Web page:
DIS-Advantage

My girlfriend Emily has a few food allergies that make eating dinner with her a little difficult. And as much as I try to think about what she can eat I invariably forget. Beyond that, I forget to explain it to my other friends when we all go out for a bite. One of the last times we went out my buddy decided to meet at a kid friendly pizza place. Without thinking I accepted and we all meet up. When my buddy asked why Emily wasn’t eating I told him that she is allergic to gluten, tomatoes and some dairy, basically making pizza the worst thing she could possibly eat. My friend quickly apologized for the restaurant selection and Emily said it was fine. She made the point that she didn’t want any special treatment and that she could choose to eat a salad but wasn’t really hungry. I was really happy to hear this from her as I can relate to it as a person with a disability.

I am not looking for any special treatment. I may not even want to be a part of what it being offered but I do want to have the choice. I think able bodied people make the assumption that disable people are looking for special treatment or even an advantage when it comes to getting jobs or mobility issues. This is a common misunderstanding. When it comes to having a disability many are at a physical disadvantage and all we are looking for is a level playing field. That doesn’t necessarily mean a physical advantage. In most cases it is a mental or emotional advantage we are looking for. In the eyes of some able bodied people doing the hiring they see a person in a wheelchair or with an artificial limb and they automatically think of all the things the disabled person cannot do and maybe the cost of making the work place accessible. They are perceptually using these physical issue to eliminate an otherwise qualified applicant.

While outright discrimination is prohibited I believe the subtle idea that a disabled person cannot meet certain requirements of the job is more common. Disable people want that mental block removed. They don’t want to be seen as different, they don’t want to be treated with any preference they want to be asked if they can met the demands of the job and if it requires a slight variation in how things are usually done then it should be considered.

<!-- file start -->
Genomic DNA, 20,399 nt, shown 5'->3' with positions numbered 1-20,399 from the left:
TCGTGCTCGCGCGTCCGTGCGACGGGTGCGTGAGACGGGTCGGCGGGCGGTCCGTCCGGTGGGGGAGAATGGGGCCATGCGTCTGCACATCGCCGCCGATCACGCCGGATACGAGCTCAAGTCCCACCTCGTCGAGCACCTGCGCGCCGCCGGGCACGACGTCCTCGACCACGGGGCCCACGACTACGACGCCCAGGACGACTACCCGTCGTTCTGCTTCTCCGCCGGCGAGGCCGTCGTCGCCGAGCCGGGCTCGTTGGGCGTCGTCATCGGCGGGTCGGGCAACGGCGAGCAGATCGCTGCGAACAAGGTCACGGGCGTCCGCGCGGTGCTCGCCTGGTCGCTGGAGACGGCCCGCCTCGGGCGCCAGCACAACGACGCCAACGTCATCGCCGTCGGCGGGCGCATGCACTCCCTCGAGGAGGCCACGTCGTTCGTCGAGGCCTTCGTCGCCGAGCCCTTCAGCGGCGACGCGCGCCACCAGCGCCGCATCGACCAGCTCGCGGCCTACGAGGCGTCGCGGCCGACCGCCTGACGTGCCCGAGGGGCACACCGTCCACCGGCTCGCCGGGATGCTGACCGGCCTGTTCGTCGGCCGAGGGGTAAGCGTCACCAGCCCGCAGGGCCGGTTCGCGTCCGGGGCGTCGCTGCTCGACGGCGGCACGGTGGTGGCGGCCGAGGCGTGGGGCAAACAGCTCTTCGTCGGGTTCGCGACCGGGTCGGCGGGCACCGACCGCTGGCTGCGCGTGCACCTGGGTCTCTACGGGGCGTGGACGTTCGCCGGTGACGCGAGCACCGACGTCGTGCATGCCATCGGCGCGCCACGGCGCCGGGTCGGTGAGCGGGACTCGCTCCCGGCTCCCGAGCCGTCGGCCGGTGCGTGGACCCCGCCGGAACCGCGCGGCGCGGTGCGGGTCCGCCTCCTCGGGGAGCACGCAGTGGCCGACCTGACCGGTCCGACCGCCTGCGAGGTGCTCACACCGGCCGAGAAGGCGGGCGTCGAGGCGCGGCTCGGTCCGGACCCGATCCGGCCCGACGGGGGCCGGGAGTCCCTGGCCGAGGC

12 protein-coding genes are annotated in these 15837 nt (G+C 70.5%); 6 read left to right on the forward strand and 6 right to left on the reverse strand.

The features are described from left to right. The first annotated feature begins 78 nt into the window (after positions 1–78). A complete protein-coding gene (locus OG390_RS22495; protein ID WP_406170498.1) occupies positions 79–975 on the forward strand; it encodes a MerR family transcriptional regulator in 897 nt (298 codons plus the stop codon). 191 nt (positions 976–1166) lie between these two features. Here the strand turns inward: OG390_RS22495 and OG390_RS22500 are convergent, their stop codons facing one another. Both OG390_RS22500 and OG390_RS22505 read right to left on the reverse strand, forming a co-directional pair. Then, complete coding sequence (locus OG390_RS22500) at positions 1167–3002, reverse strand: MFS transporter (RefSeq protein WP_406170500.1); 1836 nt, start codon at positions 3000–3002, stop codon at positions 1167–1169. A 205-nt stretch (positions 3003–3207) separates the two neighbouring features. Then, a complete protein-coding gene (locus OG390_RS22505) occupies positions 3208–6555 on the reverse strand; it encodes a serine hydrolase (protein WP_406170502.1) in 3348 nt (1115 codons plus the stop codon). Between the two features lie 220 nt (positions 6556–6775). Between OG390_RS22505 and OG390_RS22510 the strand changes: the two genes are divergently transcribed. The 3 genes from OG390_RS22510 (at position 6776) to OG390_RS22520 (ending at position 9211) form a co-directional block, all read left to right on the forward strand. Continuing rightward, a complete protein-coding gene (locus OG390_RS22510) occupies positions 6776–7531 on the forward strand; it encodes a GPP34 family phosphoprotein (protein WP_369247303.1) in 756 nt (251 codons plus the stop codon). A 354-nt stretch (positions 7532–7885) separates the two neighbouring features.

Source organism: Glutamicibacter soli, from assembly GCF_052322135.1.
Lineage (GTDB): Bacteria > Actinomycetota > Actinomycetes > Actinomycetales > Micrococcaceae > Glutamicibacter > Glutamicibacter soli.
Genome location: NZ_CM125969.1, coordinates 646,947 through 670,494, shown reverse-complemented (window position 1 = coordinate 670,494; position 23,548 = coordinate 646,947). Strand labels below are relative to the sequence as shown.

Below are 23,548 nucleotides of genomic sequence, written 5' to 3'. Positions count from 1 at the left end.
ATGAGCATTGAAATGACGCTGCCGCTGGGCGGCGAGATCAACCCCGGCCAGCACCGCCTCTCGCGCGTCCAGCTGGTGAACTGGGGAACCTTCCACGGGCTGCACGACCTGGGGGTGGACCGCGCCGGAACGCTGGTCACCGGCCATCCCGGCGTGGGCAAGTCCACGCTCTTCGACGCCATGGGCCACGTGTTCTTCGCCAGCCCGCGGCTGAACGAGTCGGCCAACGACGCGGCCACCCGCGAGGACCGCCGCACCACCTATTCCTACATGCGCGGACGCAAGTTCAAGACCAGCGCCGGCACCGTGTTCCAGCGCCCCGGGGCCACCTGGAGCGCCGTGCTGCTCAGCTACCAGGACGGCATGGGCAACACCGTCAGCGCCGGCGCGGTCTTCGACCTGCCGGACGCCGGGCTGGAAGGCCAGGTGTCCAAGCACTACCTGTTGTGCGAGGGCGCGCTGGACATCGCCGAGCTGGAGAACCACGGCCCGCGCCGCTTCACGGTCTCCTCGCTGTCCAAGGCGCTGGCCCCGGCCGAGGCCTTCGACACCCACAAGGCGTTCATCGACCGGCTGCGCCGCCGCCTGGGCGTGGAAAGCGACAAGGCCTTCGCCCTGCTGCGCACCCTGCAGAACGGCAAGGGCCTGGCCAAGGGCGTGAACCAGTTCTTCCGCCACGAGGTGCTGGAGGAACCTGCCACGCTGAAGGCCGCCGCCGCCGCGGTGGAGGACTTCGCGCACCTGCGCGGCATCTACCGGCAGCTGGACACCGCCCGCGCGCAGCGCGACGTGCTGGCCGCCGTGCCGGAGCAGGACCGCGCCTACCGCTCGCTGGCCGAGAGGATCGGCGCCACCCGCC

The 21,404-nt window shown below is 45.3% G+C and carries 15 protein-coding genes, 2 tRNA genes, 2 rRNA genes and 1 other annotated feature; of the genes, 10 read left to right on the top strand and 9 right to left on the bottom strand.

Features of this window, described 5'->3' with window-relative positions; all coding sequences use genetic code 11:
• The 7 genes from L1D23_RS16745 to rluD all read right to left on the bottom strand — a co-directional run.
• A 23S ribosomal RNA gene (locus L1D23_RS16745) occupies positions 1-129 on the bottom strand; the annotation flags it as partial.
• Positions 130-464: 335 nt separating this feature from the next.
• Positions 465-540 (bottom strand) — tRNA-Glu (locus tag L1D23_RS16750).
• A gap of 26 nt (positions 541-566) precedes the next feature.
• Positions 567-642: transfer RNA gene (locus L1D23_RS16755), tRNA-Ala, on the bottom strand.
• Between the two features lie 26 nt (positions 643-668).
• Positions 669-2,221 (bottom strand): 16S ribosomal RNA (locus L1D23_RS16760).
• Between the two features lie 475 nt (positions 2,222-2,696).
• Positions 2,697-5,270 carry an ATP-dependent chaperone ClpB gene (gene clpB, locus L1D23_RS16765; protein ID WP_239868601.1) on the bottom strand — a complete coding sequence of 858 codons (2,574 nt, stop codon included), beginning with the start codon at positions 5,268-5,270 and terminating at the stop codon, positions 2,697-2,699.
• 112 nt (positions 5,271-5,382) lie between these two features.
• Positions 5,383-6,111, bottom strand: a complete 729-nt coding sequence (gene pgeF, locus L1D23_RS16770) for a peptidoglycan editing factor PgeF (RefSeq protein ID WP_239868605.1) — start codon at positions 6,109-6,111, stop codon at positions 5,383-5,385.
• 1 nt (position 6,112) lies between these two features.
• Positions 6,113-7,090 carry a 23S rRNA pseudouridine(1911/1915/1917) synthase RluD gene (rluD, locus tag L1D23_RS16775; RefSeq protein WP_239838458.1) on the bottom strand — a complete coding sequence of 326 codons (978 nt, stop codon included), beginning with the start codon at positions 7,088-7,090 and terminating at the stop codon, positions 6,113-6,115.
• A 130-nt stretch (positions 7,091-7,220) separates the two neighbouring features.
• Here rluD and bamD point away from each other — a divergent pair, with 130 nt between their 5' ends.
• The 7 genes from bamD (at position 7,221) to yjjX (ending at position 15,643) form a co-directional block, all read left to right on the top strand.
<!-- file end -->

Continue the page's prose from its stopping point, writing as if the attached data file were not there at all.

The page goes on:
For example, I use a push cart to move very large or heavy objects in my office. The cart didn’t cost much and it allows me to carry possibly more equipment than the average able bodies person would, not to mention I let others use it when I am not. In this instance, the slight change in how things are done allows me to be equally efficient as my able bodied counterparts and in many situations the equipment can come from a federal budget and not cost the company any money at all. Therefore, an employer should look at the job and see what requirements can be done differently to remove any issue that the disabled applicant may have. In the long room opening up the job to more applicants disable or not is good for the application process and good for the company.

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About boywithoutlegs

I am the author of the boy without legs website. I was born without legs and have used the experience to write children's poetry. I would love for anyone to read and be inspired and if you are interested in publishing my poetry please contact me.
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